12 January 2006

Shark Jumping, Part 1

Apropos of the other day's oft-heard quote, to wit, "You're more likely to get struck by lightning than attacked by a shark," I remembered after the fact that based on my experience of getting caught in a Sydney thunderstorm last year, getting struck by lightning seems a good bit easier in these parts, too.

I was out in Moore Park at the time, and I could hear the distant rumbles of thunder and see the clouds bubbling up on the horizon. In a sensible country, that would have indicated that I had a half hour or so to make my way to shelter, but in no more than five minutes, the full fury of the storm was upon me. I took shelter under one of the park's many stately trees, and was just remarking to myself what an excellent job its broad leaves were doing keeping the rain off me when I remembered that standing under a tree was one thing you weren't supposed to do in a lightning storm.

This point was emphasised by a dramatic bolt of lightning that shattered the top of the tree a few hundred feet to the south of me. Well, then, I thought, should I set out across the field in the direction of home? But wait, you weren't supposed to stand out in a flat field in a lightning storm either, because then you'd be the tallest object around and a certain target. Well, there was a dilemma. I decided to compromise by following the line of trees toward the edge of the park, on the grounds that if I were going to be electrocuted, at least I'd be dry when it happened.

Another thing that happens in a rational country is that a thunderstorm approaches from one direction and heads off in another, so once the worst of the lightining has passed by you, you're generally all right. Not here: no sooner had I set off in the opposite direction from where the lightning had just been, it would pop up in front of me. Reversing my direction achieved the same effect, as did walking sideways or backwards. It was if some demonic entity were sitting up there on a cloud having a good old laugh at my expense.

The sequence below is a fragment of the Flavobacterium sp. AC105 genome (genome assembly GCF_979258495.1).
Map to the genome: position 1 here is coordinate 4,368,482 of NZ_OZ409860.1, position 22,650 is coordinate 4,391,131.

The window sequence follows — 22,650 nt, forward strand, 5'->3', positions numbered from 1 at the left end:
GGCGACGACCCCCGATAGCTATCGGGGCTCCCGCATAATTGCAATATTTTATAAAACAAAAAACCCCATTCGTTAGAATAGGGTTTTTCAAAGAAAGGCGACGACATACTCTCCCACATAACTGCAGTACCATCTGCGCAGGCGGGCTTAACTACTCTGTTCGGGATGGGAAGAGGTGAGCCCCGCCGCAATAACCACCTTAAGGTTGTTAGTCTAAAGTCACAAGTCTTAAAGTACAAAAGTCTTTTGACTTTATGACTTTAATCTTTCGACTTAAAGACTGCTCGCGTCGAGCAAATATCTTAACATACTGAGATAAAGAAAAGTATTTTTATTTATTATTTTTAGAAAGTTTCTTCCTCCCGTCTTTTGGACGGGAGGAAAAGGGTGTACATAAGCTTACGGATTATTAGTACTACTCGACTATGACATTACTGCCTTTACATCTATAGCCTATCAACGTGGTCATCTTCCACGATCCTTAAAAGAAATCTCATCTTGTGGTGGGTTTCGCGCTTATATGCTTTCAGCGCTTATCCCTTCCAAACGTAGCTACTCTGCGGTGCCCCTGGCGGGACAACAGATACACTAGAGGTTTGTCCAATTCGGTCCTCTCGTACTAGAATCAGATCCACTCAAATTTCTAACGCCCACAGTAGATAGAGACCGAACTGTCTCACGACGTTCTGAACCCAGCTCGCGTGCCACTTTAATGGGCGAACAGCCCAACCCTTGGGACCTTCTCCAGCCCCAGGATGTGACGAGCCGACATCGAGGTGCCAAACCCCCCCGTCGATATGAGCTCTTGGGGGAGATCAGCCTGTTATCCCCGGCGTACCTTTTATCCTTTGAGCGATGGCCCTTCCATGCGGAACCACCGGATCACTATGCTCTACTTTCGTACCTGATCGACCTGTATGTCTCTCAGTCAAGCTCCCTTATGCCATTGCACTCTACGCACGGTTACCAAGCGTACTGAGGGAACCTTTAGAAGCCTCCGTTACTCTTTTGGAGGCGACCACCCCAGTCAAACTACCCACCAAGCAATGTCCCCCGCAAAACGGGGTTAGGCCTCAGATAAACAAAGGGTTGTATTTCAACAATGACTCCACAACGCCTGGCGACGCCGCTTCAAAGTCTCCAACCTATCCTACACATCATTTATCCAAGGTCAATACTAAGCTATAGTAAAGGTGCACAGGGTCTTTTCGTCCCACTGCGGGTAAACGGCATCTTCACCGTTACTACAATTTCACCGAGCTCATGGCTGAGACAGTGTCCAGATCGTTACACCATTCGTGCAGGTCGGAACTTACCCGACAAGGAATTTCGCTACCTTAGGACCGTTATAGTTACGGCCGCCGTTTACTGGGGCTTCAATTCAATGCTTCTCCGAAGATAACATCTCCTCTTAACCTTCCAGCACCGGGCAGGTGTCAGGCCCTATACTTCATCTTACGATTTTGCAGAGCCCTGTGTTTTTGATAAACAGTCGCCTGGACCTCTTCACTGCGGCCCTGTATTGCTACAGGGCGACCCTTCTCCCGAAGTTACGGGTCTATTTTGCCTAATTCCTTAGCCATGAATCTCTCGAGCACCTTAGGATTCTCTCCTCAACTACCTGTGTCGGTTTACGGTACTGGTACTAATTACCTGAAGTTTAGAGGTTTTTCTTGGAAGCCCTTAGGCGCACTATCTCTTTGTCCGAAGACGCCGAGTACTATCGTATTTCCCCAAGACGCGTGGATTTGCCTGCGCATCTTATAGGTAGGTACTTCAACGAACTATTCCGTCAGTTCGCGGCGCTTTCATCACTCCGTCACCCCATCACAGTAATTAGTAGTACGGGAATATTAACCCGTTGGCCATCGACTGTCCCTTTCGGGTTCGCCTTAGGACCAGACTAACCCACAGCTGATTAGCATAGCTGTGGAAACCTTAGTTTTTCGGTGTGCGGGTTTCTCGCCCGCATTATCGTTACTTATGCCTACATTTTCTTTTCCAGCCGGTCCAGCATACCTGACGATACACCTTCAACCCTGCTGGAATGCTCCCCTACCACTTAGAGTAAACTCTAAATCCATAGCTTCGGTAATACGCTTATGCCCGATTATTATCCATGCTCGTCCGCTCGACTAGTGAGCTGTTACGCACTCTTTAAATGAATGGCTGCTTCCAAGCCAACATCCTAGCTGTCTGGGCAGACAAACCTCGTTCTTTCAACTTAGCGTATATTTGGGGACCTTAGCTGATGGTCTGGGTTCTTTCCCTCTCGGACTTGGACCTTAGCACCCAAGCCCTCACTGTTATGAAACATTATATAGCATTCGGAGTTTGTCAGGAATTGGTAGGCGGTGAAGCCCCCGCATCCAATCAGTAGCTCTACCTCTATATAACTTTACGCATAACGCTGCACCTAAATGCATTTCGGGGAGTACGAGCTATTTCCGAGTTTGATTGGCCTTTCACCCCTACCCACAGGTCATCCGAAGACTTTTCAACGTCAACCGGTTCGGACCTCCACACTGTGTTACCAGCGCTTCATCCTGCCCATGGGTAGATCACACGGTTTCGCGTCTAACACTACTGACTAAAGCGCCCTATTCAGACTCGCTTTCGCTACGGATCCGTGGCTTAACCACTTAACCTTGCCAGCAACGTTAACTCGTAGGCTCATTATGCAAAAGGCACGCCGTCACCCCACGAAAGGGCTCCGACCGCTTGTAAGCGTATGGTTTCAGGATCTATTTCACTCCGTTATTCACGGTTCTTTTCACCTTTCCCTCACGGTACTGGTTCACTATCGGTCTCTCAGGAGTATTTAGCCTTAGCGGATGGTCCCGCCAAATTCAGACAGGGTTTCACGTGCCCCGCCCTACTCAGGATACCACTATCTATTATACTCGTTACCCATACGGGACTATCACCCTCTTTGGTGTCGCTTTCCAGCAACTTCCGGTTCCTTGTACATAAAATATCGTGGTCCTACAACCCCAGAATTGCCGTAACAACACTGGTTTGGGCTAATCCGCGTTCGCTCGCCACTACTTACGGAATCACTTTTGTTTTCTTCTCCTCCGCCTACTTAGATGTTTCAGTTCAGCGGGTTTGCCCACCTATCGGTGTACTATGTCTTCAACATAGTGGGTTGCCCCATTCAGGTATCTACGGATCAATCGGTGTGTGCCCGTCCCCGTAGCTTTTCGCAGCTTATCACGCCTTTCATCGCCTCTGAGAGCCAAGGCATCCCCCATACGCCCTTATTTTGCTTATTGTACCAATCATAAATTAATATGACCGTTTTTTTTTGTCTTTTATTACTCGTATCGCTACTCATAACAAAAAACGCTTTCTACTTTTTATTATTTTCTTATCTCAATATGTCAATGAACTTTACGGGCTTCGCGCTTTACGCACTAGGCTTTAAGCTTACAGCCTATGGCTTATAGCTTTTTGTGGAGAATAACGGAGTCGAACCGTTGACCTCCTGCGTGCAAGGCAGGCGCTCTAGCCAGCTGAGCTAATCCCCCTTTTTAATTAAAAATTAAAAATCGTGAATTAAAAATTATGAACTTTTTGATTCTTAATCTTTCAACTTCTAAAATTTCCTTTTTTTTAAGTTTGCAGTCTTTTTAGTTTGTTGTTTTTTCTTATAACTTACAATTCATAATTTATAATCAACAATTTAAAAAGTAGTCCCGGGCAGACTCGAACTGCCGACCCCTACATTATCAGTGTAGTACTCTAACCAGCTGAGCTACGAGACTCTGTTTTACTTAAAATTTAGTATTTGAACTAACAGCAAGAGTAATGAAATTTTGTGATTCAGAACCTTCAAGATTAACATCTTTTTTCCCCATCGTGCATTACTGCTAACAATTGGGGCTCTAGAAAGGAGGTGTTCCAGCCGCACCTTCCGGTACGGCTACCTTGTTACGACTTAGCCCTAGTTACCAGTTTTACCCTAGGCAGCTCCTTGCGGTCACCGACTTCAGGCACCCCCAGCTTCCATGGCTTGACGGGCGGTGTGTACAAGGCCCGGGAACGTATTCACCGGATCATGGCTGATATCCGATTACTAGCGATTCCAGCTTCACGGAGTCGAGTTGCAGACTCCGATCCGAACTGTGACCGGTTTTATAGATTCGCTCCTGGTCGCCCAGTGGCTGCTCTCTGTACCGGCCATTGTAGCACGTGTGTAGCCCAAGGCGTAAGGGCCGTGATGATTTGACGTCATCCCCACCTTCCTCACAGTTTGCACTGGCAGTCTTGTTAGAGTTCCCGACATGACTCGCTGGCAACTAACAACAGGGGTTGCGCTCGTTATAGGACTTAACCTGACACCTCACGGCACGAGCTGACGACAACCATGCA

But I survived, and that was, after all, a year ago. Why bring it up again? Well, last night we had another blinder of a thunderstorm. I was safely inside long before it hit, and the nearest the lightning came was half a mile or more away. But I'd heard stories, no doubt apocraphyl, about lightning bolts coming right in people's windows and chasing them across the room, so I sat as far away from the window as possible and left the ilghts out just in case. No sense in making myself an easy target.

It took ages today for the sun to come out, but when it finally did, I was swimming out at Nielsen Park, near Watson's Bay, and I think I'll make it my regular base from now on, because they've got some proper shark nets there, rising some two metres about the surface. Most of Sydney's popular beaches are netted, but in the latest hubbub about shark attacks, it's come out that most shark nets don't reach all the way to the surface, thus leaving large gaps, and that 40% of the sharks they snag are caught on the inside of the nets. Charming. I felt much more secure at Nielsen Park, swimming just inside the nets and thinking smugly about the sharks out there who couldn't get at me, until I felt something brush my leg. Then I thought, hang on, while most shark nets don't come up to the surface, maybe the deal with these shark nets was they they were all above the surface and didn't go down very far under the water. It would be typical of the way the council tries to save money around here.

Anyway, whatever brushed my leg didn't eat me (I think it might have been a leaf) and I'm safe back in Sydney again, but I note with displeasure that some of the nature-loving fanatics have been sounding off in the local press to the effect that it's no big deal if people get eaten now and again by those lovely sharks ("We're meat," says one North Queensland observer, "and sharks eat meat. What's the big deal?"), and they love to repeat that "only" 1.1 people per year are killed by sharks. Of course this rather neatly downplays the many more people only only lose an arm or a leg or a chunk of their stomach, but I wonder if some of the shark-lovers aren't remarkably similar to the primitive peoples who thought it perfectly rational to chuck an occasional virgin into the volcano on the grounds that the volcano would then be content to leave the rest of the tribe alone.

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